He gave his first public performance at nine, entered (and won) his first national competition at eleven, on the same day won a singing competition in his home town. He became a star performer on television and radio, took guitar master-classes in Belgrade, and then, shortly after the end of the Balkan war, decided to try for a scholarship at London’s Royal Academy…

Miloš’s choices of solo repertoire as well as music for guitar and orchestra are guaranteed to appeal to all lovers of guitar, classical and non-classical alike.

Find out more at:

Find out more:
http://www.milosguitar.co.uk
http://www.facebook.com/milosguitar
http://www.youtube.com/milosguitarist

Our Sputtering Economy by the Numbers – Poverty Edition_ProPublica


Our Sputtering Economy by the Numbers - Poverty Edition_ProPublica

Our Sputtering Economy by the Numbers - Poverty Edition_ProPublica (To Read the entire story click anywhere on the picture!)

Bisphenol A (BPA): Toxic!


Bisphenol A (BPA) is an organic compound with two phenol functional groups. It is used to make polycarbonate plastic and epoxy resins, along with other applications.

Known to be estrogenic since the mid 1930s, concerns about the use of bisphenol A in consumer products were regularly reported in the news media in 2008 after several governments issued reports questioning its safety, prompting some retailers to remove products containing it from their shelves. A 2010 report from the United States Food and Drug Administration (FDA) raised further concerns regarding exposure of fetuses, infants and young children.[1] In September 2010, Canada became the first country to declare BPA as a toxic substance.[2][3] In the European Union and Canada, BPA use is banned in baby bottles.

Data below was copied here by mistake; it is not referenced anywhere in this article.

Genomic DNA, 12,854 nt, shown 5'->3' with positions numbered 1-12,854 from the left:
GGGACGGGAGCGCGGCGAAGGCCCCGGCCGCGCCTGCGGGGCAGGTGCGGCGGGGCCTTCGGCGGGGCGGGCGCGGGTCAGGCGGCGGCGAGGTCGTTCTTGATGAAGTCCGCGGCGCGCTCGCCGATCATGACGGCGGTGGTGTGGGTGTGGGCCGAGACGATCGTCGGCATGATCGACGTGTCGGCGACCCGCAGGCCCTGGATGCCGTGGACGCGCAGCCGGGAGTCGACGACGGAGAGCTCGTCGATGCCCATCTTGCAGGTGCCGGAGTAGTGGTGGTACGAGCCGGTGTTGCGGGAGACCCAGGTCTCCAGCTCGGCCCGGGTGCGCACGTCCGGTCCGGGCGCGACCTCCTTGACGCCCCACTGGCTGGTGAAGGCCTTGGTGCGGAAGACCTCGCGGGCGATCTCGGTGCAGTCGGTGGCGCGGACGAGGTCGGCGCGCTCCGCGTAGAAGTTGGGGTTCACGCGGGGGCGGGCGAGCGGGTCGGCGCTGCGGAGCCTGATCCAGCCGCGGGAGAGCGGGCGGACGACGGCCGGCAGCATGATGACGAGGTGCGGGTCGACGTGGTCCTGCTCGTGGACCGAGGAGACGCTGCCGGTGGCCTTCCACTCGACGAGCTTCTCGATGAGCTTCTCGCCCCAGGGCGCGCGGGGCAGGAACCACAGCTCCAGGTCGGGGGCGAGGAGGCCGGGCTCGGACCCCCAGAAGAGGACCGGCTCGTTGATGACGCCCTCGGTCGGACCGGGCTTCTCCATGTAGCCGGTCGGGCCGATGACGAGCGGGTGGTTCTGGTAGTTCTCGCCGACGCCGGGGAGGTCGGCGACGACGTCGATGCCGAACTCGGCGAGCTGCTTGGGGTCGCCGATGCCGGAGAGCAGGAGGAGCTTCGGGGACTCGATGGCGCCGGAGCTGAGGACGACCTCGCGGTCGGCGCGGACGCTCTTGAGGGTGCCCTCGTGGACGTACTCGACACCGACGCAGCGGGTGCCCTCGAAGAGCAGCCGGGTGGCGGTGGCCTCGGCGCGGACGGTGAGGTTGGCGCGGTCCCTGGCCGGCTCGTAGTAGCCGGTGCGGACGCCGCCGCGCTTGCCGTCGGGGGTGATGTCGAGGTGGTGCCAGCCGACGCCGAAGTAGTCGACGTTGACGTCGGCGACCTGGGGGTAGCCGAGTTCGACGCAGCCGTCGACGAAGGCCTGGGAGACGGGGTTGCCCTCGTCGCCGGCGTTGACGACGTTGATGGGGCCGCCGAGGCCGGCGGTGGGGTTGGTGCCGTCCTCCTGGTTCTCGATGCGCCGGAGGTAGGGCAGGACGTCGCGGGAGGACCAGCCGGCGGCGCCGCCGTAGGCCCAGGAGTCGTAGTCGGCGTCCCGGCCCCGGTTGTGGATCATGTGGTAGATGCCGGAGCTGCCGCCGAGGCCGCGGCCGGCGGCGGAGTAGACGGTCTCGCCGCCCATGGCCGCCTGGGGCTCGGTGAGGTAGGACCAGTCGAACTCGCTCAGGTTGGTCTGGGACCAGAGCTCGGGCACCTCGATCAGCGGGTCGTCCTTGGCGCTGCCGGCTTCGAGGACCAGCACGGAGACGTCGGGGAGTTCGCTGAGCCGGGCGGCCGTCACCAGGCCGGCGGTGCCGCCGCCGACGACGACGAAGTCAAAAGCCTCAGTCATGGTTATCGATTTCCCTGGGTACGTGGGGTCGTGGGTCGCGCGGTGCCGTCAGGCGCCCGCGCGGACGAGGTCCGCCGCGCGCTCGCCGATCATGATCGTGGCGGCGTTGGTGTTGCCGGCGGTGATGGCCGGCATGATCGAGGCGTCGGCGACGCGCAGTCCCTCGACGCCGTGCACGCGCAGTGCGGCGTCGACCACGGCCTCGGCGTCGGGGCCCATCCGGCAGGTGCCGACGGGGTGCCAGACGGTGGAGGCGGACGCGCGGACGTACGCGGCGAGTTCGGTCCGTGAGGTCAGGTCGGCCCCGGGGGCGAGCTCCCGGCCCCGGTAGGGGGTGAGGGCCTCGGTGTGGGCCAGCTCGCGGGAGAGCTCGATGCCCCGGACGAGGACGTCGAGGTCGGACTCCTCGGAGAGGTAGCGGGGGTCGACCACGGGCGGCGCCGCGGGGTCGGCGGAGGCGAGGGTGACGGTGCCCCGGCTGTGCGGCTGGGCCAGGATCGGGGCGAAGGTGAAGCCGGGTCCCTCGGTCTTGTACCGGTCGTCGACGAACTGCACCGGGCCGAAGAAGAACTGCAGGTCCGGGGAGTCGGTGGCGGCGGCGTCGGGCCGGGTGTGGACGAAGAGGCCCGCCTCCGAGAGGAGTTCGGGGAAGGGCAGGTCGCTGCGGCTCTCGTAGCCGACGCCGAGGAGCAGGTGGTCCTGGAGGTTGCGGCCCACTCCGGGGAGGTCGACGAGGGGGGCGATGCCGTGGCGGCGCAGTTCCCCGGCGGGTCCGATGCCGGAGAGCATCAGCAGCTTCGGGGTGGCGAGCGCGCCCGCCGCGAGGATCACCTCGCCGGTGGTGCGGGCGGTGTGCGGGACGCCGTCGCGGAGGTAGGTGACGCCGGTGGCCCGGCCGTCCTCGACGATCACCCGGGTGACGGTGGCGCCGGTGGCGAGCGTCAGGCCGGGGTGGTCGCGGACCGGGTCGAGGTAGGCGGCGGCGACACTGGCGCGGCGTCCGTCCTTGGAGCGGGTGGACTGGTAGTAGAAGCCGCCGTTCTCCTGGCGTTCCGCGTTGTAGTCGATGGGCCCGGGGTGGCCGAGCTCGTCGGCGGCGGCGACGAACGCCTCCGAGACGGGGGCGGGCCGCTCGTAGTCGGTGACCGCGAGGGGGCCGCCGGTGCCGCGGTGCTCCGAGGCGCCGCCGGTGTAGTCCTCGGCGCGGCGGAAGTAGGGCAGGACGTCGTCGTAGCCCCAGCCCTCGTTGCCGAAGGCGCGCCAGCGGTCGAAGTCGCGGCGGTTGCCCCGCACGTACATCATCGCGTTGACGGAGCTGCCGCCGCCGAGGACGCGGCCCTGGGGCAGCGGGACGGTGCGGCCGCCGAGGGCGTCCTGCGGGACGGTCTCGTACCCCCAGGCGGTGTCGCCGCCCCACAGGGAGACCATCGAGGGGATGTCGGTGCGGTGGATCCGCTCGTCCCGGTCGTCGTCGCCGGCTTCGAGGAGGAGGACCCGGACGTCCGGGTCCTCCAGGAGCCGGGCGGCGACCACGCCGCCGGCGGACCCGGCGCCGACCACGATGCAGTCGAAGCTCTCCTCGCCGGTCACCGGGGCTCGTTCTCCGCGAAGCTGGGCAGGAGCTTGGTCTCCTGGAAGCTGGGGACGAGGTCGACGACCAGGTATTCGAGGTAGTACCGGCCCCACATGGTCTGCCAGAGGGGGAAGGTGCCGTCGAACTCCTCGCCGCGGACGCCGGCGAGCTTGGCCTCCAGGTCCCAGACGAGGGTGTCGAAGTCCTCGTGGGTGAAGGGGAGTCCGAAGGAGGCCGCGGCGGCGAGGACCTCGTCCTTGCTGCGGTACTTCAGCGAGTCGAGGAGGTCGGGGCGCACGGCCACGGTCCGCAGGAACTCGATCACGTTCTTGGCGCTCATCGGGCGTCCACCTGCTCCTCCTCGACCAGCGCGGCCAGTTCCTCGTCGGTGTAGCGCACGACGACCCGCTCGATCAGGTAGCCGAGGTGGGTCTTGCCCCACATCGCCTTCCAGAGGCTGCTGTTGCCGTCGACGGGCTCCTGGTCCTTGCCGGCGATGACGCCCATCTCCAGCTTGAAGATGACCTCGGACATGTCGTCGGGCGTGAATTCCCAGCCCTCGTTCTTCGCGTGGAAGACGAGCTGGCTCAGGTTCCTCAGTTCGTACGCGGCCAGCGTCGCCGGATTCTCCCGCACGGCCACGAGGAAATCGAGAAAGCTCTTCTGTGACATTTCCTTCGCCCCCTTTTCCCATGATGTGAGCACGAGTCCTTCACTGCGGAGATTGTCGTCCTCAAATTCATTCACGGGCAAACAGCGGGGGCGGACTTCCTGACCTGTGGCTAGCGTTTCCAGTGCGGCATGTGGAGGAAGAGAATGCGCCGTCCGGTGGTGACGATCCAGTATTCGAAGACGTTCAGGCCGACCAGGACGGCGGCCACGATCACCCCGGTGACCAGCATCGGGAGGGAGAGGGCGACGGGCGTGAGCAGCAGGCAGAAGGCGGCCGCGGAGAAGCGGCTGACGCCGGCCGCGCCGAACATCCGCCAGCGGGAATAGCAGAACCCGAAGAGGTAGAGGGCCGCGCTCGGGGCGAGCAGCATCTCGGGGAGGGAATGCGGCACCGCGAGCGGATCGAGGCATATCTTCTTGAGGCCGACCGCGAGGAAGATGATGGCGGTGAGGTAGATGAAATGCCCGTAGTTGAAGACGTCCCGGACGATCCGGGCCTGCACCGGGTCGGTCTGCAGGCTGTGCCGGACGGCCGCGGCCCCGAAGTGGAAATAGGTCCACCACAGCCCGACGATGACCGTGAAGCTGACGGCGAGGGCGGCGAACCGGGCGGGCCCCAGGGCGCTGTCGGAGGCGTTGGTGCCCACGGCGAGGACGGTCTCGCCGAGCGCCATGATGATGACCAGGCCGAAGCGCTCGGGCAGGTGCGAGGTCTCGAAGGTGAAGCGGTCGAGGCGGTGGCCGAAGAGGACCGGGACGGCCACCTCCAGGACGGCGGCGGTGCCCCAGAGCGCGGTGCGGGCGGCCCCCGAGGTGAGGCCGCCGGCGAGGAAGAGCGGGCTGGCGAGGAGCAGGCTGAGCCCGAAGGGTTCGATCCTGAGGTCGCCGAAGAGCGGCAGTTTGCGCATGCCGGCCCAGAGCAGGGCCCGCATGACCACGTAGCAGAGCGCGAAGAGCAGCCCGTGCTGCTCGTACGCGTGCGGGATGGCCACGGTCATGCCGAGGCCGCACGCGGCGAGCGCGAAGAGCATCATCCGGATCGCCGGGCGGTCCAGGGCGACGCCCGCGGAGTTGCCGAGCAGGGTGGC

(Source: http://en.wikipedia.org/wiki/Bisphenol_A)

Kids’ – Soup Cans Contain BPA Toxins – Discovery News


Kids - Soup Cans Contain BPA Toxins

Kids - Soup Cans Contain BPA Toxins (click on the picture to read story at Discovery News)

Noise Pollution


Noise Pollution

Noise is a recognized form of pollution, but it is difficult to measure because the annoyance or discomfort it causes varies between individuals. There is evidence that hearing sensitivity among young Americans is decreasing because of exposure to noise, including overly amplified music. Apart from hearing loss, excessive noise can cause sleeplessness, ulcers, high blood pressure, and possibly heart disease. A 2005 study found that city residents are willing to pay how much for noise reduction? More… Discuss

Today’s Birthday: H. G. Wells (1866)


H. G. Wells (1866)

Wells was an English author whose early books exemplify the political and social beliefs of his time. Full of fantasy and fascinating pseudoscientific speculations, they include The Time Machine, The Invisible Man, and The War of the Worlds. Although he is probably best remembered for his works of science fiction, he was also an imaginative social thinker who worked for many progressive causes. What novels did he write after he abandoned science fiction? More… Discuss

This Day in History: J.R.R. Tolkien’s The Hobbit is Published (1937)


J.R.R. Tolkien’s The Hobbit is Published (1937)

The Hobbit is a fantasy novel written by J.R.R. Tolkien, a professor of Anglo-Saxon and of English language and literature at Oxford University. Adapted from stories Tolkien told his kids, The Hobbit is recognized as a classic in children’s literature but also attracts adult readers. Its sequel, The Lord of the Rings, is one of the 20th century’s most popular and influential works of fantasy literature. What changes did Tolkien make to later editions of The Hobbit? More… Discuss